• Management defines the operational tasks that support the mission objectives and dependencies. Which mission objective depends on which operational task.
  • Operators define the operational tasks’ supporter system functions and dependencies.
  • Tech or IT defines the cyber assets (and dependencies), which supports the system functions.


Second Stage:

We have to carry out the Mission Impact Analysis, which is a bit like the well-known Business Impact Analysis. Risk-to-Mission Assessment Process can help to quantify the impacts. When the Mission Impact Analysis is carried out, we can identify your Critical Assets, the most important cyber assets to an organization’s mission.

The typical process for this stage is:

  • Assign Probability of Failure(PoF) to each asset based on knowledge of consumed life along with survivor curve.


Source –

  • Assign Consequence of Failure (CoF) ranking to each asset based on knowledge of the significance of the failure effect.
  • Assign the Criticality Index to reflect the owner operating standard
  • Map the criticality of an asset to the Criticality Matrix.

This assessment will provide a reasonable picture of the current reliability of your assets and provides you with a good starting point from which to set goals and to identify important elements of your new program. This may seem to be a daunting task at first, so only include the most critical assets (such as the top 20%). You can decide where your cut-off is, though it is best to add less critical assets only after the most critical have been done.

Rabbon has identified that businesses make three major mistakes with asset criticality assessment. Firstly, the methodology they use is too complex, employing far too many criteria which, in the end, doesn’t affect the result. Alternatively, they use a methodology that’s not granular enough. Typically, we see this when a business uses a consequence-likelihood approach based on a risk matrix. Great for working out criticality, but what do you do when you have 300 assets with the same risk rating? The third mistake is not starting from the top of your asset hierarchy. Finding low-criticality systems lets a business identify and screen out hundreds of assets from the lengthy assessment process, enabling them to identify and get to the critical assets much faster. In order to avoid these mistakes, we highly recommend using our GRC tool SIMPLE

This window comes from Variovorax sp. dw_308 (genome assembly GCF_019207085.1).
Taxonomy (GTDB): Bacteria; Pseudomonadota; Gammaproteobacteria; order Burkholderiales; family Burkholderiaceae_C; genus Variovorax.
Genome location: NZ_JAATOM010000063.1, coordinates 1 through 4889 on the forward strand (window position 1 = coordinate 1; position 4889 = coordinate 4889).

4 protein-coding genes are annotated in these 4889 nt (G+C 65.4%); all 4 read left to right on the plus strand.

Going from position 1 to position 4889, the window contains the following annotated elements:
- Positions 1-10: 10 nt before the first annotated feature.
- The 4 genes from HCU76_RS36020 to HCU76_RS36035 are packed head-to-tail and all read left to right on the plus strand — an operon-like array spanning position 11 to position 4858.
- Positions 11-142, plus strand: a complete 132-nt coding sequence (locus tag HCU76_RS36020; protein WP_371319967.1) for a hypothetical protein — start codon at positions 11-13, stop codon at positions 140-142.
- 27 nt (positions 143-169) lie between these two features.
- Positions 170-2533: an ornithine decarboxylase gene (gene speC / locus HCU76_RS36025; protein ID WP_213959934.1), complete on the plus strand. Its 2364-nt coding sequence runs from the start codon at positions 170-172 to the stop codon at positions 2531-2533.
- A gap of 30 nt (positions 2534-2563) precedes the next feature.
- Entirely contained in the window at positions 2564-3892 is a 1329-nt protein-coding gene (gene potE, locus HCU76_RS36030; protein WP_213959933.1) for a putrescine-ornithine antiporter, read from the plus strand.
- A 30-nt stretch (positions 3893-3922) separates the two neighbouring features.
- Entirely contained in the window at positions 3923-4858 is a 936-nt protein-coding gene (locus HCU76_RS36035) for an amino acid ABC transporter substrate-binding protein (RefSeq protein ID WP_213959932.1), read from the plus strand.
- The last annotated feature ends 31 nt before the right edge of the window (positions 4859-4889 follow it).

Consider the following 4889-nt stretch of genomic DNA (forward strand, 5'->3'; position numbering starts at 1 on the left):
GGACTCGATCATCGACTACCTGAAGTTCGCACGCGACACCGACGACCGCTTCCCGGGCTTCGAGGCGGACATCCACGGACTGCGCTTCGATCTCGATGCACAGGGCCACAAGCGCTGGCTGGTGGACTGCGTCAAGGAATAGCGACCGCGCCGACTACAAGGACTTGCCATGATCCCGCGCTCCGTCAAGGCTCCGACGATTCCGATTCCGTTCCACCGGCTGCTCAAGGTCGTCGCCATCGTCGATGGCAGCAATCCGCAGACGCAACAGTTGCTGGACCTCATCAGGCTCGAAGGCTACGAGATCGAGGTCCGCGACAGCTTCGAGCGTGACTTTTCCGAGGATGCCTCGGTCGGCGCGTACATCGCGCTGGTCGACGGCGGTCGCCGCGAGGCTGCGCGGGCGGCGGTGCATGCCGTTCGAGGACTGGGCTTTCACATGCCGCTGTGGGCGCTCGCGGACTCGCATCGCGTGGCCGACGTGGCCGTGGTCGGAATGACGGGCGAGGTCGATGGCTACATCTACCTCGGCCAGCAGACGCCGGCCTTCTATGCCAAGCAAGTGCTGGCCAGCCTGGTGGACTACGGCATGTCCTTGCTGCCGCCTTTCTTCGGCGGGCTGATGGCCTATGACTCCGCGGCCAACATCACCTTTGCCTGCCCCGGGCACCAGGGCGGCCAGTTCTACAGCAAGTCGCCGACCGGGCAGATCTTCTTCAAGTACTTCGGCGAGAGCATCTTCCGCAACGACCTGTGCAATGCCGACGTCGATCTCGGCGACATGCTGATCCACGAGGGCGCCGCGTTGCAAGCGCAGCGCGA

We, at Rabbon, consider critical asset assessment as the first step towards the cyber security journey. This assessment is important for your business goals. Rabbon can provide a comprehensive critical asset assessment and corresponding cyber security strategy. 

Our service helps you prioritise your security controls and plans leading to secure management of your critical assets.

Cybersecurity is what we do

Rabbon is a Cybersecurity company based with offices in Sydney and Melbourne. We lead a team of Cyber Security Consultants and GRC Consultants, who help organisations become cyber resilient by providing access to effective and affordable cybersecurity services. We believe that “Cybersecurity is for everyone

You can contact our Cyber Security Consultants for an obligation free consultation.

Phone : +61 2 80513207

Email: [email protected]